Voices of Conscience: Peace Witness in the Great War
On Display March 23rd – May 1st, 2021
Voices of Conscience: Peace Witness in the Great War is a traveling exhibit that remembers the witness of peace-minded people against the First World War 1914-1918. This witness included men and women, religious believers and secular humanitarians, political protesters and sectarian separatists. They resisted U.S. involvement in the war, the enactment of military conscription, the war bond drives, and the denial of freedom of speech under the Espionage and Sedition Acts. For this resistance many suffered community humiliation, federal imprisonment, and mob violence at the hands of a war-crusading American public. This exhibit lifts up the prophetic insights and the personal courage of World War I peace protesters, and suggests parallels to the culture of war and violence in our world today.
The exhibit is organized in ten themes that encourage exploration and reflection. The theme modules surround a recreation of an Alcatraz Prison cell, the site where Hutterite conscientious objectors were punished for refusing military participation. Text and quotes provide interpretation and raise provocative questions for viewers while large-scale graphics and photomurals immerse visitors in the historical experience of witnessing for peace during “total war.”
A collaborative team of historians and museum professionals developed Voices of Conscience at Kauffman Museum. The exhibit is based on Kauffman Museum’s 30 years of experience in designing and building award-winning projects with a specific focus on innovative approaches to traveling exhibits.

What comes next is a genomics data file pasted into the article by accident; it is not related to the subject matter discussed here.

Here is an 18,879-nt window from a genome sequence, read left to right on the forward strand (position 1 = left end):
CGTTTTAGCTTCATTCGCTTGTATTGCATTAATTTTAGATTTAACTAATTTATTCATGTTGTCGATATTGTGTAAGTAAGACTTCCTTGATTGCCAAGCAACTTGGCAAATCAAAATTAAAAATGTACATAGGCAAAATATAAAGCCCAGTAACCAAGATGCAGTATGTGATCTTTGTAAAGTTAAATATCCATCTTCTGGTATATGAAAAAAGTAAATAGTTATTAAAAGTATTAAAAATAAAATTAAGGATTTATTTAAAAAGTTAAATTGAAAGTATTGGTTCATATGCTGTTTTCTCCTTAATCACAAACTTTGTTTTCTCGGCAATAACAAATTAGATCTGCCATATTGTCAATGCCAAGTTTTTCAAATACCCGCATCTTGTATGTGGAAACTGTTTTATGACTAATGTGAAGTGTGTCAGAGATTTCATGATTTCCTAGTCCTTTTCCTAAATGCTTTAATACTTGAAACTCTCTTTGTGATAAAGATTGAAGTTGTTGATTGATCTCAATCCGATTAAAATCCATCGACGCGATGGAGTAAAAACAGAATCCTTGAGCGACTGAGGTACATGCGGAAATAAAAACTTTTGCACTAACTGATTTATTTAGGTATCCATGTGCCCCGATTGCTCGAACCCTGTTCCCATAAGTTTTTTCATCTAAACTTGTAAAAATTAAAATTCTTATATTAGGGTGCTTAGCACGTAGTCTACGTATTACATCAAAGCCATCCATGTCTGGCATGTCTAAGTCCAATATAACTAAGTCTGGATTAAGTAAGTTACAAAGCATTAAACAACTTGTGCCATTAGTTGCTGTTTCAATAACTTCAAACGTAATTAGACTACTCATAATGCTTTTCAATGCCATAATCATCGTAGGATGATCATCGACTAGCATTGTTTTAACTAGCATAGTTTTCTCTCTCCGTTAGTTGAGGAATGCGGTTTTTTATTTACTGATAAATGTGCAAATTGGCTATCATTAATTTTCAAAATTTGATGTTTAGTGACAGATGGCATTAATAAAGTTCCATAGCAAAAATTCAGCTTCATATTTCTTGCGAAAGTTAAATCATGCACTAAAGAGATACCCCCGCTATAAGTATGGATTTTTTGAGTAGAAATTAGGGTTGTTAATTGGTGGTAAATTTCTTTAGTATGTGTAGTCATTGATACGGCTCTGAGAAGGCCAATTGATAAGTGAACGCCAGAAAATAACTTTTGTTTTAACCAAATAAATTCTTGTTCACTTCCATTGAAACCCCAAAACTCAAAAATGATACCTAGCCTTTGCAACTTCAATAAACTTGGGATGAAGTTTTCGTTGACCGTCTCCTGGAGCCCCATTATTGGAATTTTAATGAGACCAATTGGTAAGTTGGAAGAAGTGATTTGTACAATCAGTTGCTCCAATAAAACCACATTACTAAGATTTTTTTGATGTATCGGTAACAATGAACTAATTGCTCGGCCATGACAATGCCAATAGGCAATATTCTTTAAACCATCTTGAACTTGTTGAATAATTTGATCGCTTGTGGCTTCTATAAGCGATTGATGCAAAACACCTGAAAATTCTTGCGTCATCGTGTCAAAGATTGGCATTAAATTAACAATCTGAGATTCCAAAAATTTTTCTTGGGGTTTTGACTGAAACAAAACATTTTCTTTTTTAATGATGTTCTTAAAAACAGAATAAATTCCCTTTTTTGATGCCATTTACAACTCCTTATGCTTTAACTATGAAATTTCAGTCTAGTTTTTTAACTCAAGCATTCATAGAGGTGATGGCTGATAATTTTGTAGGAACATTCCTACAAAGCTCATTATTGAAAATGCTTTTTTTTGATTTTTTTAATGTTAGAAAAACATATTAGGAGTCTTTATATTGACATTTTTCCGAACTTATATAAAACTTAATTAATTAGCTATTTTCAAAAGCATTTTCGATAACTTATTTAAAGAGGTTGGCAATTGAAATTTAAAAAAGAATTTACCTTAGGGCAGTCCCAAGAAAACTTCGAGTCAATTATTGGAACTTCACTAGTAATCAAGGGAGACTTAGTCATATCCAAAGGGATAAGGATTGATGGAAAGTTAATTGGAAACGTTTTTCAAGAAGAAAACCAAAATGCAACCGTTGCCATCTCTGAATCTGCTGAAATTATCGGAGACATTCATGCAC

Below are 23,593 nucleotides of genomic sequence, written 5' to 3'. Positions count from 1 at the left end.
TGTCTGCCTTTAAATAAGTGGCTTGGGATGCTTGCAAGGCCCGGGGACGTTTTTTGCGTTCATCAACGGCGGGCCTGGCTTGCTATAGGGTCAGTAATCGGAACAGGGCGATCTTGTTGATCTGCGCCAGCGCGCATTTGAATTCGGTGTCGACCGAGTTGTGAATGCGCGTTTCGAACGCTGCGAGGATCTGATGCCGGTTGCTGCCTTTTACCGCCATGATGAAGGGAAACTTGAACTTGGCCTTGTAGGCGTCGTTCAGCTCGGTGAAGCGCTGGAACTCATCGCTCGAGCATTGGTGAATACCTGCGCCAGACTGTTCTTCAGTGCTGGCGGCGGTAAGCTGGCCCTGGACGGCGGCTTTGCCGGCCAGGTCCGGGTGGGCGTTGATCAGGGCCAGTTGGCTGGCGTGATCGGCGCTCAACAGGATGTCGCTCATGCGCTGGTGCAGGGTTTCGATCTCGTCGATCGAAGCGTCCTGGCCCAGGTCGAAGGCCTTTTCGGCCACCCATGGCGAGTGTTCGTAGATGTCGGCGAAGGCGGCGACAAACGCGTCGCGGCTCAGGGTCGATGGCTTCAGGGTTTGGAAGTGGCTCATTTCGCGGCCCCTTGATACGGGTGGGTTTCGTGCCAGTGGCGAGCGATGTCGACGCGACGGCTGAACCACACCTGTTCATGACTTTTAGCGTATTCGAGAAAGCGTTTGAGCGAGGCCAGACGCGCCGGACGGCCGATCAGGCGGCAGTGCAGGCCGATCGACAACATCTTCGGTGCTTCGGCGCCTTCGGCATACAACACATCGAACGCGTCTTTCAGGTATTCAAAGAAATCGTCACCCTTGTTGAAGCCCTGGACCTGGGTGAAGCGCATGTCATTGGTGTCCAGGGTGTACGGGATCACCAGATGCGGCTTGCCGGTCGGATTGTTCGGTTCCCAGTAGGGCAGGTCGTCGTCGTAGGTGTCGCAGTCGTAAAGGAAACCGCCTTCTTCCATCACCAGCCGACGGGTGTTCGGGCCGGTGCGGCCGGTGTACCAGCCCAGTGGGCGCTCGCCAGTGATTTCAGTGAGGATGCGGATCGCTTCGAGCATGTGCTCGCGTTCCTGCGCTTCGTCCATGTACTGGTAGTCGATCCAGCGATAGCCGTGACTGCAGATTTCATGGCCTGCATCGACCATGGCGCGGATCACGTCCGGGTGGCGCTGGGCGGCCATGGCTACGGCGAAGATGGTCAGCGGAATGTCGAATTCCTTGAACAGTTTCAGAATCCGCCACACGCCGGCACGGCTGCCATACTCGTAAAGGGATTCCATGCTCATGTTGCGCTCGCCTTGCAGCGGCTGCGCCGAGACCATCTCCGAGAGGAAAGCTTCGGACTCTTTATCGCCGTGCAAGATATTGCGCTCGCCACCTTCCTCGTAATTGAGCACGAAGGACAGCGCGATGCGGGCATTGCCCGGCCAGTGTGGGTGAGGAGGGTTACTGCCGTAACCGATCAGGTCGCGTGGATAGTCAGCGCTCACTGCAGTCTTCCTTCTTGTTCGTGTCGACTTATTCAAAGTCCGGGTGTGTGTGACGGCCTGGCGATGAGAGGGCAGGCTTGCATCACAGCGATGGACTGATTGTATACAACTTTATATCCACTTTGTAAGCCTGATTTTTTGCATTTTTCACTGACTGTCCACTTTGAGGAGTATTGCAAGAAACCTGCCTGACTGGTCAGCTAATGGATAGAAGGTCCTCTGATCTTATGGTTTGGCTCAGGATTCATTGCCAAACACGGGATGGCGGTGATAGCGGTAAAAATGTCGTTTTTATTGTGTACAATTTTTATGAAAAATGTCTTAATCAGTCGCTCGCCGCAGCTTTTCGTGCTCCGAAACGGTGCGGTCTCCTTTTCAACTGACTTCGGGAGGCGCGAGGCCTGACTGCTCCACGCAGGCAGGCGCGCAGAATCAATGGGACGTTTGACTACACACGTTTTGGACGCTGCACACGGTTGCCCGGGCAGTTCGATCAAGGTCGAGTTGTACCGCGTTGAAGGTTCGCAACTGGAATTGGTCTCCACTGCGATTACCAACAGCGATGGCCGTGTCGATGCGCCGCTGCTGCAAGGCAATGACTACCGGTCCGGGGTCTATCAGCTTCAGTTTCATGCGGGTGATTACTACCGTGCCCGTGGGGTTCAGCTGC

Voices of Conscience: Peace Witness in the Great War is a traveling exhibit developed
by Kauffman Museum, which remembers the narratives of peoples of faith who opposed
the war. The exhibit examines key questions such as:
- Who speaks for peace in times of war?
- What am I willing to fight for?
- What am I willing to die for?
- Is paying for war participating in war?
- How would I respond to violence?
- Who are the voices of conscience today?
Stories of the death of the Hutterite Martyrs of Alcatraz and the tarring and feathering of Mennonite farmers in Kansas provide examples of stalwart faith in the face of terror perpetrated by war advocates.
Download the Discussion Guide here.
For more information visit VoicesOfConscienceExhibit.org
For more information contact (620)846-2527. We are expecting many groups and tours during this exhibit, please call in advance to schedule a tour if you are planning to come with a group of 5 or more! Business hours for the Stauth Memorial Museum are: Tue – Sat 9-12, 1-4:30. Closed Sundays, Mondays & major holidays. Admission is free, but donations are greatly appreciated. Please note that we require mask wearing and social distancing while inside the Museum to help keep staff members and other visitors safe. If you feel that you are sick or have tested positive for COVID-19 in the past 14 days please save your visit to the museum for another time.